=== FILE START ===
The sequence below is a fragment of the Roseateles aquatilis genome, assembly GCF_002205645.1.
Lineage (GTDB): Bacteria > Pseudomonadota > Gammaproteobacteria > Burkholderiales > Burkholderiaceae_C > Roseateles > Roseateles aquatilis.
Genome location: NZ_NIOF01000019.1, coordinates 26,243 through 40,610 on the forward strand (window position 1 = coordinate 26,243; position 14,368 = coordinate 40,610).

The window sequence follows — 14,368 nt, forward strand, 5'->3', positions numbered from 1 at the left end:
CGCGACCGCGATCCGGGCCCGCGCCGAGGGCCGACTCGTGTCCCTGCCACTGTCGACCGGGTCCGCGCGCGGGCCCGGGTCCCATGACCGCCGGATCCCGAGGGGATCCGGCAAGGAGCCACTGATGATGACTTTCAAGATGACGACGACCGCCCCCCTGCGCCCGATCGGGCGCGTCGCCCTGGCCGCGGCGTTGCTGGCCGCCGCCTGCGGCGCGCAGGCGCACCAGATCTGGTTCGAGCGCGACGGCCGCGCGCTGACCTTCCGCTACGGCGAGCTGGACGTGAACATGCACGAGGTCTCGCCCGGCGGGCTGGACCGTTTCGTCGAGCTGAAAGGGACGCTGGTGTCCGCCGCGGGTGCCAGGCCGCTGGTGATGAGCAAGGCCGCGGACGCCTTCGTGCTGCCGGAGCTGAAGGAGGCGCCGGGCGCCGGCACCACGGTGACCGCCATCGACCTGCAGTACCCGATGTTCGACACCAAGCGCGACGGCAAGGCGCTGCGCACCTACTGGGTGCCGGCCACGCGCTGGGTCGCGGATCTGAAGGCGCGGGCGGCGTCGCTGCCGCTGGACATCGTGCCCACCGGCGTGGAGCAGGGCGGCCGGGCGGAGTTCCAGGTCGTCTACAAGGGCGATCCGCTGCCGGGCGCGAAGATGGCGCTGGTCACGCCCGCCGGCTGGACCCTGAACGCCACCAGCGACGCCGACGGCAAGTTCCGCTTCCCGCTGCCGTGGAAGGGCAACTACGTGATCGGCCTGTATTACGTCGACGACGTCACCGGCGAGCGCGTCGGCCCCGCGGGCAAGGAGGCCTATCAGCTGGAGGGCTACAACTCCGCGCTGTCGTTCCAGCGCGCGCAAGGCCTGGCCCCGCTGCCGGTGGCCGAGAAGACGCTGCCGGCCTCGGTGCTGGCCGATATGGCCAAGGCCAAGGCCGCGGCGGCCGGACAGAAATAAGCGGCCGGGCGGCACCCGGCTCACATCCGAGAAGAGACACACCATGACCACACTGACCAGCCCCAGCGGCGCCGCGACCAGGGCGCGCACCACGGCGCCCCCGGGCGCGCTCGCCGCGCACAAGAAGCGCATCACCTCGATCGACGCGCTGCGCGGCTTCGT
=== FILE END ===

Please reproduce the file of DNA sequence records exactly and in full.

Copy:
The sequence below is a fragment of the Roseateles aquatilis genome, assembly GCF_002205645.1.
Lineage (GTDB): Bacteria > Pseudomonadota > Gammaproteobacteria > Burkholderiales > Burkholderiaceae_C > Roseateles > Roseateles aquatilis.
Genome location: NZ_NIOF01000019.1, coordinates 26,243 through 40,610 on the forward strand (window position 1 = coordinate 26,243; position 14,368 = coordinate 40,610).

The window sequence follows — 14,368 nt, forward strand, 5'->3', positions numbered from 1 at the left end:
CGCGACCGCGATCCGGGCCCGCGCCGAGGGCCGACTCGTGTCCCTGCCACTGTCGACCGGGTCCGCGCGCGGGCCCGGGTCCCATGACCGCCGGATCCCGAGGGGATCCGGCAAGGAGCCACTGATGATGACTTTCAAGATGACGACGACCGCCCCCCTGCGCCCGATCGGGCGCGTCGCCCTGGCCGCGGCGTTGCTGGCCGCCGCCTGCGGCGCGCAGGCGCACCAGATCTGGTTCGAGCGCGACGGCCGCGCGCTGACCTTCCGCTACGGCGAGCTGGACGTGAACATGCACGAGGTCTCGCCCGGCGGGCTGGACCGTTTCGTCGAGCTGAAAGGGACGCTGGTGTCCGCCGCGGGTGCCAGGCCGCTGGTGATGAGCAAGGCCGCGGACGCCTTCGTGCTGCCGGAGCTGAAGGAGGCGCCGGGCGCCGGCACCACGGTGACCGCCATCGACCTGCAGTACCCGATGTTCGACACCAAGCGCGACGGCAAGGCGCTGCGCACCTACTGGGTGCCGGCCACGCGCTGGGTCGCGGATCTGAAGGCGCGGGCGGCGTCGCTGCCGCTGGACATCGTGCCCACCGGCGTGGAGCAGGGCGGCCGGGCGGAGTTCCAGGTCGTCTACAAGGGCGATCCGCTGCCGGGCGCGAAGATGGCGCTGGTCACGCCCGCCGGCTGGACCCTGAACGCCACCAGCGACGCCGACGGCAAGTTCCGCTTCCCGCTGCCGTGGAAGGGCAACTACGTGATCGGCCTGTATTACGTCGACGACGTCACCGGCGAGCGCGTCGGCCCCGCGGGCAAGGAGGCCTATCAGCTGGAGGGCTACAACTCCGCGCTGTCGTTCCAGCGCGCGCAAGGCCTGGCCCCGCTGCCGGTGGCCGAGAAGACGCTGCCGGCCTCGGTGCTGGCCGATATGGCCAAGGCCAAGGCCGCGGCGGCCGGACAGAAATAAGCGGCCGGGCGGCACCCGGCTCACATCCGAGAAGAGACACACCATGACCACACTGACCAGCCCCAGCGGCGCCGCGACCAGGGCGCGCACCACGGCGCCCCCGGGCGCGCTCGCCGCGCACAAGAAGCGCATCACCTCGATCGACGCGCTGCGCGGCTTCGT